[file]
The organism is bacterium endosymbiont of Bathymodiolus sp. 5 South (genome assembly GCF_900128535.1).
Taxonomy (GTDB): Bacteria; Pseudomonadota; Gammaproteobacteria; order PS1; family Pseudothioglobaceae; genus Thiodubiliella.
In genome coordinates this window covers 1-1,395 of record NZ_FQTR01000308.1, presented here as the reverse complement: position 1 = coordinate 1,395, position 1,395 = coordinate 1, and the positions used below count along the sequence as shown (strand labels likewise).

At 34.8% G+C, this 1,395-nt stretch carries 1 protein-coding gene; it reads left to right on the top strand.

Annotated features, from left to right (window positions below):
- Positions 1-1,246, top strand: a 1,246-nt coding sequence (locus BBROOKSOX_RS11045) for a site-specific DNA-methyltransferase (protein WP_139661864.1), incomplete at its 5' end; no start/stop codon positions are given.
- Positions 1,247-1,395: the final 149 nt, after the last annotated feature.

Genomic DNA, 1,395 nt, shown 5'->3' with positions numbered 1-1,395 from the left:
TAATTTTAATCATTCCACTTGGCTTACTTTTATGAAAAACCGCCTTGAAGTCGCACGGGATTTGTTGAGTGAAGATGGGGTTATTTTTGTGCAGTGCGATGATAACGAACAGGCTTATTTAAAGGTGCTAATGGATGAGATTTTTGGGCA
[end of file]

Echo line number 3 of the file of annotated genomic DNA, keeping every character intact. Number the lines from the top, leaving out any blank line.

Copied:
In genome coordinates this window covers 1-1,395 of record NZ_FQTR01000308.1, presented here as the reverse complement: position 1 = coordinate 1,395, position 1,395 = coordinate 1, and the positions used below count along the sequence as shown (strand labels likewise).